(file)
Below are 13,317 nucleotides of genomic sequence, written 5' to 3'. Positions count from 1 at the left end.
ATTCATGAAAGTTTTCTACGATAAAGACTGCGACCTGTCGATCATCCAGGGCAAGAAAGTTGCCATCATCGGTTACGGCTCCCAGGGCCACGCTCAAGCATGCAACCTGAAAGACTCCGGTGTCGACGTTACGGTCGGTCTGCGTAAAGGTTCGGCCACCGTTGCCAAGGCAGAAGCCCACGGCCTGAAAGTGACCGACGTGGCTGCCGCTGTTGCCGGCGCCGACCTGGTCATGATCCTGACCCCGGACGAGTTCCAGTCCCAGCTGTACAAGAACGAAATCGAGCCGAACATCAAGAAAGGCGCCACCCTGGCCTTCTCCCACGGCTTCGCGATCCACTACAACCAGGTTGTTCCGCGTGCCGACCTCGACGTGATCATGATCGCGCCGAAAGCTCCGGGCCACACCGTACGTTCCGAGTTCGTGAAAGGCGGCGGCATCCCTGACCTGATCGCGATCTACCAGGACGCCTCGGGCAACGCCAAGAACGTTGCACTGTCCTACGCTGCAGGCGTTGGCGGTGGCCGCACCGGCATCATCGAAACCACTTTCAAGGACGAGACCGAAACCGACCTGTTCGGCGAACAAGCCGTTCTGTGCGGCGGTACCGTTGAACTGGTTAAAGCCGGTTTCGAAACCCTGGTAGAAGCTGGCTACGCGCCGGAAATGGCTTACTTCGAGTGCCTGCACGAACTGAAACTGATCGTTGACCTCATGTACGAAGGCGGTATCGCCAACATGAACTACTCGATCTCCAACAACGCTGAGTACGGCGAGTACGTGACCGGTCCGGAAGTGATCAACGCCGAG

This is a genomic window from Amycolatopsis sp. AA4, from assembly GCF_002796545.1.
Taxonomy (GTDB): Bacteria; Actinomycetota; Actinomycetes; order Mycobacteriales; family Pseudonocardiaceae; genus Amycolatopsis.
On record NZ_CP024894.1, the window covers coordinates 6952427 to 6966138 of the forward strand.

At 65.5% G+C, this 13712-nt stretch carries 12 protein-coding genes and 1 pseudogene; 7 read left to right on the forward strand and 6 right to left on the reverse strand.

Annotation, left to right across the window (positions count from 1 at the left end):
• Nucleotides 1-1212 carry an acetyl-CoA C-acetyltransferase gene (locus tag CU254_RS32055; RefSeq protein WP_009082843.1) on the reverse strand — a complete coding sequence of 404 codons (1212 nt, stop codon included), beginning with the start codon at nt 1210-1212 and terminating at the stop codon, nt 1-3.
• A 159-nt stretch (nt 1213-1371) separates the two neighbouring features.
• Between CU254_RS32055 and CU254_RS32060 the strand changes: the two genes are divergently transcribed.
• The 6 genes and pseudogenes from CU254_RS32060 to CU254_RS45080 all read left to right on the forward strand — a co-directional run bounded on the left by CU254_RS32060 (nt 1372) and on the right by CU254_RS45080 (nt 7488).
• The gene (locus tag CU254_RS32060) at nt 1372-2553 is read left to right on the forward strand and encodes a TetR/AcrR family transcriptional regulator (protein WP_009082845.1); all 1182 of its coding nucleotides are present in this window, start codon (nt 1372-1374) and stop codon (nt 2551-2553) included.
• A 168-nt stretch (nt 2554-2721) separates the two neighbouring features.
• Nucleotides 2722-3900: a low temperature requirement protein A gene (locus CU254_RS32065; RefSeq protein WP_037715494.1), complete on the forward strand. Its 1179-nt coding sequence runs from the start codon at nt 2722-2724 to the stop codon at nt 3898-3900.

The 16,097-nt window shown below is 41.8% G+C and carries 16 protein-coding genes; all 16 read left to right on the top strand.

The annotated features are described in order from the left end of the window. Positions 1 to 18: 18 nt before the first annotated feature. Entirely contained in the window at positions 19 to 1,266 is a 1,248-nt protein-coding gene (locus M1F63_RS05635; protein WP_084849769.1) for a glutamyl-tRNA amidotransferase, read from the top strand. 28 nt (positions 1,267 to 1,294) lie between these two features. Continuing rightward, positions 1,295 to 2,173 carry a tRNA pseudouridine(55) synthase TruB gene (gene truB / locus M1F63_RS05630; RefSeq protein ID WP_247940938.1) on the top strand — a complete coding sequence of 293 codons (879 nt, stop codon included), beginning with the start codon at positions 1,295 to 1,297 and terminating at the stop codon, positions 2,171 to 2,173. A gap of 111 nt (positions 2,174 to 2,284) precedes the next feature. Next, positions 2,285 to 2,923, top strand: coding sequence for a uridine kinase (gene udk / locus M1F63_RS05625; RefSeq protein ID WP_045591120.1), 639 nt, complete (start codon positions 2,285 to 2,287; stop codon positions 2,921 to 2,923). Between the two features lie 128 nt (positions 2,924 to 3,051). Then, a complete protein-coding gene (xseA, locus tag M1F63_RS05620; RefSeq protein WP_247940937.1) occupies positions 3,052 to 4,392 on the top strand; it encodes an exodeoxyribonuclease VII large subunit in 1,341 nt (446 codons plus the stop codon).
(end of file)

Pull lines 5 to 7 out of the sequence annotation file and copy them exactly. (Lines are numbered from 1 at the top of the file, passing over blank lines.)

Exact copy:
On record NZ_CP024894.1, the window covers coordinates 6952427 to 6966138 of the forward strand.

At 65.5% G+C, this 13712-nt stretch carries 12 protein-coding genes and 1 pseudogene; 7 read left to right on the forward strand and 6 right to left on the reverse strand.

Annotation, left to right across the window (positions count from 1 at the left end):